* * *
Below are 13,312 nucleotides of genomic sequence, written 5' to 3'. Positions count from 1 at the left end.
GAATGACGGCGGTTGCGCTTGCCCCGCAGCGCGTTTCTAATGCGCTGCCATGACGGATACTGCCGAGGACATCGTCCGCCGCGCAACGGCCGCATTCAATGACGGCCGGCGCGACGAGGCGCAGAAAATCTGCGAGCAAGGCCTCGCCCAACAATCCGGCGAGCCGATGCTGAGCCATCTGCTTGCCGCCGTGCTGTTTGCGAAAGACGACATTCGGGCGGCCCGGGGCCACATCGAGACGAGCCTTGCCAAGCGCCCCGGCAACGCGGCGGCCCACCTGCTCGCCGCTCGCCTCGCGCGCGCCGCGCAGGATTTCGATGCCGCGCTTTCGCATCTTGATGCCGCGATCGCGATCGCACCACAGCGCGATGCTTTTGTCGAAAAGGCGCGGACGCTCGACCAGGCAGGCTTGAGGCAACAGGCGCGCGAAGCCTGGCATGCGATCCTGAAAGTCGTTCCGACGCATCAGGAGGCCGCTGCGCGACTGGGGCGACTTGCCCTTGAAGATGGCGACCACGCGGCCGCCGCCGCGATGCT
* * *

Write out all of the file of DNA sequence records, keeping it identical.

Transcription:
Below are 13,312 nucleotides of genomic sequence, written 5' to 3'. Positions count from 1 at the left end.
GAATGACGGCGGTTGCGCTTGCCCCGCAGCGCGTTTCTAATGCGCTGCCATGACGGATACTGCCGAGGACATCGTCCGCCGCGCAACGGCCGCATTCAATGACGGCCGGCGCGACGAGGCGCAGAAAATCTGCGAGCAAGGCCTCGCCCAACAATCCGGCGAGCCGATGCTGAGCCATCTGCTTGCCGCCGTGCTGTTTGCGAAAGACGACATTCGGGCGGCCCGGGGCCACATCGAGACGAGCCTTGCCAAGCGCCCCGGCAACGCGGCGGCCCACCTGCTCGCCGCTCGCCTCGCGCGCGCCGCGCAGGATTTCGATGCCGCGCTTTCGCATCTTGATGCCGCGATCGCGATCGCACCACAGCGCGATGCTTTTGTCGAAAAGGCGCGGACGCTCGACCAGGCAGGCTTGAGGCAACAGGCGCGCGAAGCCTGGCATGCGATCCTGAAAGTCGTTCCGACGCATCAGGAGGCCGCTGCGCGACTGGGGCGACTTGCCCTTGAAGATGGCGACCACGCGGCCGCCGCCGCGATGCT